Painting the Ettin. Getting on with the contrast paints, this one is a hybrid of sorts.
Nor’Okk the Ettin by Reaper Miniatures. One of the original Bones models from the very first kickstarter in 2012. This means that is is made of the soft, bendy white pvc they originally used. This is also a showcase of that the softer material can work well for larger models. Even though many of the smaller (human-sized) Bones can be pretty bad what with soft and shallow details, the occational missing nose and noodles-for-weapons.
To the painting:
For this model, I wanted to try a more hybrid approach combining contrast paints with regular paint to see if there would be a glaring difference.
I basecoated in black with a zenithal grey on top. The zenithal was slightly spotty or grainy, and this affected the result alot as the contrast paints are transparent.
This model was rather cave-man like, so I gave them the classic Fred Flintstone look with orange furs with black spots. The furs were done in regular paints, CItadel Doombull Brown, Vallejo 72.009Hot Orange, Scalecolor Mars Orange and Citadel Squig Orange, with a slight bit of Reaper Warrior Flesh and Reaper Bright Flesh mixed in for the highlights and inverse details. The spots in thinned Vallejo 70.862 Black Grey.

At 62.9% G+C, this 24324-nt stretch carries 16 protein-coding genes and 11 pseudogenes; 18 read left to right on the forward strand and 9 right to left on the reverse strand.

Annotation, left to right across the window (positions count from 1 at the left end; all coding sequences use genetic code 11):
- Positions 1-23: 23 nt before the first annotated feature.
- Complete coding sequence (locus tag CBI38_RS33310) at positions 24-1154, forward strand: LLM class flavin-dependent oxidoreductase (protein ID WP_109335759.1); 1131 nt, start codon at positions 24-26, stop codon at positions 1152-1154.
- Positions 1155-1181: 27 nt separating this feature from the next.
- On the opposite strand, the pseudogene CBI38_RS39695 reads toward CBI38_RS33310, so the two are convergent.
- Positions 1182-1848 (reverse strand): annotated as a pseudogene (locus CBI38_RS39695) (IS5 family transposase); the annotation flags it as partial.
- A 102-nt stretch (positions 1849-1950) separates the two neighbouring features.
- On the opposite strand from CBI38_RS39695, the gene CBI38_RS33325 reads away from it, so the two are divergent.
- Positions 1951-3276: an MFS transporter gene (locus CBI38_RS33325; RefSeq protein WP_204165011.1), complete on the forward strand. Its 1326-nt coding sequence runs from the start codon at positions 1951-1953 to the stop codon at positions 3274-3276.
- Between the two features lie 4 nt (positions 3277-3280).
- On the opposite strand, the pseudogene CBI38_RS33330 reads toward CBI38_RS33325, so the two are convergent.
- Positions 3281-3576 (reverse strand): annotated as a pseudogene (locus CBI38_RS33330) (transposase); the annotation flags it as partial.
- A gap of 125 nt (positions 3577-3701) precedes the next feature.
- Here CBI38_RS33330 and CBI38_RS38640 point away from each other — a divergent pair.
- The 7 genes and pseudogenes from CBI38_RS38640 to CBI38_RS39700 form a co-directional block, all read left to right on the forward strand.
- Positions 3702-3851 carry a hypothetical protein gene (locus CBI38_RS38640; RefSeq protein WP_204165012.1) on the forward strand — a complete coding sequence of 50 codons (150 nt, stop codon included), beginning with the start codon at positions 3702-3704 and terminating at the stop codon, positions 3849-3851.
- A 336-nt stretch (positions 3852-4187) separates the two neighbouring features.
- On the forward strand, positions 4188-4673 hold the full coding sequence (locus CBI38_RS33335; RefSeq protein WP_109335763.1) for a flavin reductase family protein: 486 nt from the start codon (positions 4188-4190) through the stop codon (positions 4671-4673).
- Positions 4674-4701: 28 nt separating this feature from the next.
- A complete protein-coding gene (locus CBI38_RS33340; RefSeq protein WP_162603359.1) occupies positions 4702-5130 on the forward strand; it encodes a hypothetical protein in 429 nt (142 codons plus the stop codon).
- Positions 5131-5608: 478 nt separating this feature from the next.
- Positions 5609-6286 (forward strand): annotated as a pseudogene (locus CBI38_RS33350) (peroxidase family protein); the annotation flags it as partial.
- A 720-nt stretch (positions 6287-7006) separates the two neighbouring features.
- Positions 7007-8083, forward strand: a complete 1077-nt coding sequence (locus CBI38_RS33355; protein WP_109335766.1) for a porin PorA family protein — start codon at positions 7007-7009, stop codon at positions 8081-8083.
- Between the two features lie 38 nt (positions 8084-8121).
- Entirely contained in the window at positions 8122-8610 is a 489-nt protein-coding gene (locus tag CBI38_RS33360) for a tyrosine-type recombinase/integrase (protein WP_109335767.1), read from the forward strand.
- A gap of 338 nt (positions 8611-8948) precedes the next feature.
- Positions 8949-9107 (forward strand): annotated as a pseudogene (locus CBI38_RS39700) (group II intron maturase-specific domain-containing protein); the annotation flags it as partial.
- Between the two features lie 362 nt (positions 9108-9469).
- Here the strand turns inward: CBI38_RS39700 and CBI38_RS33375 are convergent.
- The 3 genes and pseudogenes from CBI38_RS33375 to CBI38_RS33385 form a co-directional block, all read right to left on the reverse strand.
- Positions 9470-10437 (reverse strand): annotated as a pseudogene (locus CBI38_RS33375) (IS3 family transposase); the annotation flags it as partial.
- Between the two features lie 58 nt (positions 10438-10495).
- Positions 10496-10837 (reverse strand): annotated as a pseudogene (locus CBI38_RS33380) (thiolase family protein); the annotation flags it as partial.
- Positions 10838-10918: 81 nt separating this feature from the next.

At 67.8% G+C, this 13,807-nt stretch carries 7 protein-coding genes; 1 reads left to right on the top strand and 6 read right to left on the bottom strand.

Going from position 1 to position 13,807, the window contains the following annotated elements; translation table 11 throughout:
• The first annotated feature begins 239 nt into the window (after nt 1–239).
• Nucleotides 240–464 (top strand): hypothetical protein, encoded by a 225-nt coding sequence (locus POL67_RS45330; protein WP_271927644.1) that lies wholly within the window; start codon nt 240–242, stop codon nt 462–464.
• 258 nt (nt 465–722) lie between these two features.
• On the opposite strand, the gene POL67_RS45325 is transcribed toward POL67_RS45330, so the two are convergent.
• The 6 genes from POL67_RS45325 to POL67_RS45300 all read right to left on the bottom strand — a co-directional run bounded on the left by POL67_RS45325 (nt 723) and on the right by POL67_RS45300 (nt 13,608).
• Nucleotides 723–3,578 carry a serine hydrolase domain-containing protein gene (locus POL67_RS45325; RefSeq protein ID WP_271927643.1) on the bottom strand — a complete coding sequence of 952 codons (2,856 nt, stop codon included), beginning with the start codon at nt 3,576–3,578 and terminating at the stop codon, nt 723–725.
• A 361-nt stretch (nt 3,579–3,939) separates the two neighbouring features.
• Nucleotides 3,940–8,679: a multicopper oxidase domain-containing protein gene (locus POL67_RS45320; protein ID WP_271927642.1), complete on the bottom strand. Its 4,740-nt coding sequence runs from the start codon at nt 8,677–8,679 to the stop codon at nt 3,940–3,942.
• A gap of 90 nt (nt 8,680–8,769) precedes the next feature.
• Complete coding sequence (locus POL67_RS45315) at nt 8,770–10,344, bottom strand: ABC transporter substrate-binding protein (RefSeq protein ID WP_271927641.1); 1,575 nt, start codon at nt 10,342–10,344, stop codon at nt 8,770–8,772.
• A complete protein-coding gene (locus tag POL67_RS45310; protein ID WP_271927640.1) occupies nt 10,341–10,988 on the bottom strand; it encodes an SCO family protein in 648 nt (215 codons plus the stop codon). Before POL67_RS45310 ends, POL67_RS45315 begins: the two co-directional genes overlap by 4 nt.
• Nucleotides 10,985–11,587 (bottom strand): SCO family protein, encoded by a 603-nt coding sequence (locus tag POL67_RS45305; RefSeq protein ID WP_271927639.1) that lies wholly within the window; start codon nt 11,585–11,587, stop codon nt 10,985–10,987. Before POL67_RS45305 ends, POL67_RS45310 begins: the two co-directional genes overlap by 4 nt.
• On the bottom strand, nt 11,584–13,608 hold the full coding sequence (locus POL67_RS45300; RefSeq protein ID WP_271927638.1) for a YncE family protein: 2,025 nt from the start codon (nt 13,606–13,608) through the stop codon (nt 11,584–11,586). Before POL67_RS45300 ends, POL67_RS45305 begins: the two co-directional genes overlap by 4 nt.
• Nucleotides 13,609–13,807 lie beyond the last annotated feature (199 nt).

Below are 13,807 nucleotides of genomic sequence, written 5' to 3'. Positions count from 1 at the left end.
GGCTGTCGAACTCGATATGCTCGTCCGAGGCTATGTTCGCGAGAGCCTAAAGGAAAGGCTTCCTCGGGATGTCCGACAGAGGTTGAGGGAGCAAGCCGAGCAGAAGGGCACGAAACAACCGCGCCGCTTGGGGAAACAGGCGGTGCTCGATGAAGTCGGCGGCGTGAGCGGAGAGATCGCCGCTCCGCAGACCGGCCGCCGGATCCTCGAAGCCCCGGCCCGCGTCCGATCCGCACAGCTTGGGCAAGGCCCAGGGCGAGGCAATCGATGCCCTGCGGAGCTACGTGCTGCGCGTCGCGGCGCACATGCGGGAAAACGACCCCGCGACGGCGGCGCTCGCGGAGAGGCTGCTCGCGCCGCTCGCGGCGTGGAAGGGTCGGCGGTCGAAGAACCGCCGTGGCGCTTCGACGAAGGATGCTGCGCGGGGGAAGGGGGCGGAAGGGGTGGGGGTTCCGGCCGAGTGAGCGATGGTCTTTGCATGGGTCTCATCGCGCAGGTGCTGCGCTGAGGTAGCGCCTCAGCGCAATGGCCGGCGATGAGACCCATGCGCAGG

The wooden clubs were mainly done in contrasts: Gore Grunta Fur and Templar Black straight onto the zenithal. Spikes and details in regular paints.
The skin was also mainly contrast: Darkoath Flesh and Guilliman Flesh, then drybrushed ever so slightly with regular paints after a day or two.
Note: Contrast paint rubs off easily and any drybrushing must be done with a lot of care.
The fish were done in gunmetal and then a stripe of vallejo black green ink, followed by (when dry) some dark quickshade ink to bring out the details.
I did not pay enough attention to the belly, as the contrast pooled a bit. This left an unsightly dark stripe at the bottom edge. I drybrushed carefully with some Reaper Warrior Flesh, and again with this mixed slightly lighter a couple of times to smooth it out and partially cover it. Turned out OK, even though the stripe can be seen if you look closely.
The rest of the details such as leg wrappings, chains, beard and faces are all done with regular paints.
This model should work well as a Berzerker in the Ogre army.
I used a 50mm round lipped base for this one.
Conclusion: Even though there is some shine in the contrast paints, most of the shine has been knocked back a notch or two by drybrushing with regular paint. A coat of varnish will also take care of that.
Apart from the shinyness, I think it worked rather well to combine the paints on this model. I am happy with the paint job, and happy to continue experimenting with different techniques to incorporate the contrast paints into my repertoire.
However; I experience alot mess with the paint pots, as the contrast paint dribbles down the sides of the pot when I take the lid off or on. Am I the only one or is this a common experience? Am I a cynic for thinking this might be a feature of the pot design to sell more?
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